Writing for Forbes, Research Scientist, Christian Catalini, founder of the Cryptoeconomics Lab, discusses the future of crypto. “We've now been waiting for crypto's "killer app" for over a decade, just like AI was waiting for its ChatGPT moment,” writes Catalini. “By focusing on utility instead of speculation, crypto can finally deliver on its long-awaited promise.”


Quartz reporter Michelle Cheng spotlights a working paper by Prof. David Autor which shows that “AI could enable more workers to perform higher-stakes, decision-making tasks that are currently relegated to highly-educated workers such as doctors and lawyers.” As Autor explains, “in essence, AI used well can assist with restoring the middle-skill, middle-class heart of the US labor market that has been hollowed out by automation and globalization.”


Axios reporter Courtenay Brown spotlights a new report by researchers from MIT and the Brookings Institute that finds poorer counties in the U.S. with lower employment rates have, “attracted a large share of the hundreds of billions of dollars allocated for clean energy projects, semiconductor mega-factories and more.” Brian Deese, an Innovation Fellow at MIT, explains that: “Distressed communities are attracting new clean energy and semiconductor investment at roughly twice the rate of traditional private investment. If this trend continues, it has the potential to change the economic geography of the country and create economic opportunity in parts of this country that too many people have written off in the past.”  


Reuters reporter Timothy Appell spotlights a new study by researchers from MIT and the Brookings Institution that finds, “a surge of factory building fueled by Biden administration investments in ‘strategic sectors’ such as clean energy and semiconductors has so far flowed disproportionately to U.S. counties with relatively distressed economies and notably has not tracked ‘Democratic geography.’”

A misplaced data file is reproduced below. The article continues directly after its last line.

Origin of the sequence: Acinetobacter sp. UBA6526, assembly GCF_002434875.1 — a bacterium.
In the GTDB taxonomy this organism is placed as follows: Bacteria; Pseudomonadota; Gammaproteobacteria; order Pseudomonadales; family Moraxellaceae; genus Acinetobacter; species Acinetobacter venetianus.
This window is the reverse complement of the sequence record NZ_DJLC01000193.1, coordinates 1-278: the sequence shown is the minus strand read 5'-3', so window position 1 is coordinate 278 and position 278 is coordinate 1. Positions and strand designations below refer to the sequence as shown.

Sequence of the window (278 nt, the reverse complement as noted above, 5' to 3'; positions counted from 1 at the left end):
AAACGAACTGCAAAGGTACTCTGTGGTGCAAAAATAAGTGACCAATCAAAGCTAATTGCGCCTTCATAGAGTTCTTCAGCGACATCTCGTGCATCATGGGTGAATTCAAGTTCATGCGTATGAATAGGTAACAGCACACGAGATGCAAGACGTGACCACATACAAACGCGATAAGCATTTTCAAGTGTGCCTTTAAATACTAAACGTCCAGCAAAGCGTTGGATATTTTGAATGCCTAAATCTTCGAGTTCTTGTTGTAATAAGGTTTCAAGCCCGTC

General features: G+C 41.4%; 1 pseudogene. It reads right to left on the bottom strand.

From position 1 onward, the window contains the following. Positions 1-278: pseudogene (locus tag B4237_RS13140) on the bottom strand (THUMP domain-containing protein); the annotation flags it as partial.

Financial Times

Writing for Financial Times, economist Ann Harrison spotlights research by Prof. Daron Acemoglu, Pascual Restrepo PhD '16 and Prof. David Autor, that explores the impact of automation on jobs in the United States. Acemoglu and Restrepo have “calculated that each additional robot in the US eliminates 3.3 workers” and that “most of the increase in inequality is due to workers who perform routine tasks being hit by automation,” writes Harrison.

Environment+ Energy Leader

A study by MIT researchers has uncovered an, “intricate relationship between jobs and the nation’s energy transition,” reports Kaleigh Harrison for Environment + Energy Leader. The study, “presents an unprecedented county-level examination of the U.S., identifying regions most intertwined with fossil fuels – ranging from intensive drilling and mining operations to heavy manufacturing sectors,” writes Harrison. “The findings underscore not only the expected impact on traditional energy bastions but also highlight the broader, often overlooked, implications for areas heavily invested in manufacturing.”

Fast Company

Fast Company reporter Kristin Toussaint spotlights how MIT researchers have developed a new map detailing how the shift to clean energy could impact jobs around the country. The researchers found that workers could be most impacted in areas that drill for oil and gas, as well as “regions with a high concentration of manufacturing, agriculture, and construction—all industries that rely heavily on coal, oil, and gas.”